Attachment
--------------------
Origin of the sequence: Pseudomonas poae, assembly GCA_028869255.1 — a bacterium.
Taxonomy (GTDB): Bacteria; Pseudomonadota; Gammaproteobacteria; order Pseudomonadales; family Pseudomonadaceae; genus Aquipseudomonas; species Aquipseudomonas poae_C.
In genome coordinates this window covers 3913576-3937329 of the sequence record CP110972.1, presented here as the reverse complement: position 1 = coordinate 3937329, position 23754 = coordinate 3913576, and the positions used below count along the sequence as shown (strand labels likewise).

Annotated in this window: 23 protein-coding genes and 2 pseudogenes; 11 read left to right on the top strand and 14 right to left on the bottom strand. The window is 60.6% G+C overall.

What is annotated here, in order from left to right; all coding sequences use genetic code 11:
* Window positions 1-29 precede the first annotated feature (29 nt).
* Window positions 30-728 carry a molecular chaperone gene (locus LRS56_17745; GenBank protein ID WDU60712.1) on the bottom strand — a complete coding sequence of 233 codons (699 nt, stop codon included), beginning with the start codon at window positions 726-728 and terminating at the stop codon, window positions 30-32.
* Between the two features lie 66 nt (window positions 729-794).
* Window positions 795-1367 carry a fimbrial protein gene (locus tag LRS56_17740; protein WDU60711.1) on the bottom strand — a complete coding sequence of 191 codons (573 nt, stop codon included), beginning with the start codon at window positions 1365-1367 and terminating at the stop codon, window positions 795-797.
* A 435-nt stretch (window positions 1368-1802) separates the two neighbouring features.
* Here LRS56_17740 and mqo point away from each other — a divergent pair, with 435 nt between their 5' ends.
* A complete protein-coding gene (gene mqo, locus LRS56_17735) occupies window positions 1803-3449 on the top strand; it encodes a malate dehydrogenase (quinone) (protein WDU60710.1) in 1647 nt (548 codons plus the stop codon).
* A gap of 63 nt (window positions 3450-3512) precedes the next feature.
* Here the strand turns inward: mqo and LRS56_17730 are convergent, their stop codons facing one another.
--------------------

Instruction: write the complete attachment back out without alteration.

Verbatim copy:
Origin of the sequence: Pseudomonas poae, assembly GCA_028869255.1 — a bacterium.
Taxonomy (GTDB): Bacteria; Pseudomonadota; Gammaproteobacteria; order Pseudomonadales; family Pseudomonadaceae; genus Aquipseudomonas; species Aquipseudomonas poae_C.
In genome coordinates this window covers 3913576-3937329 of the sequence record CP110972.1, presented here as the reverse complement: position 1 = coordinate 3937329, position 23754 = coordinate 3913576, and the positions used below count along the sequence as shown (strand labels likewise).

Annotated in this window: 23 protein-coding genes and 2 pseudogenes; 11 read left to right on the top strand and 14 right to left on the bottom strand. The window is 60.6% G+C overall.

What is annotated here, in order from left to right; all coding sequences use genetic code 11:
* Window positions 1-29 precede the first annotated feature (29 nt).
* Window positions 30-728 carry a molecular chaperone gene (locus LRS56_17745; GenBank protein ID WDU60712.1) on the bottom strand — a complete coding sequence of 233 codons (699 nt, stop codon included), beginning with the start codon at window positions 726-728 and terminating at the stop codon, window positions 30-32.
* Between the two features lie 66 nt (window positions 729-794).
* Window positions 795-1367 carry a fimbrial protein gene (locus tag LRS56_17740; protein WDU60711.1) on the bottom strand — a complete coding sequence of 191 codons (573 nt, stop codon included), beginning with the start codon at window positions 1365-1367 and terminating at the stop codon, window positions 795-797.
* A 435-nt stretch (window positions 1368-1802) separates the two neighbouring features.
* Here LRS56_17740 and mqo point away from each other — a divergent pair, with 435 nt between their 5' ends.
* A complete protein-coding gene (gene mqo, locus LRS56_17735) occupies window positions 1803-3449 on the top strand; it encodes a malate dehydrogenase (quinone) (protein WDU60710.1) in 1647 nt (548 codons plus the stop codon).
* A gap of 63 nt (window positions 3450-3512) precedes the next feature.
* Here the strand turns inward: mqo and LRS56_17730 are convergent, their stop codons facing one another.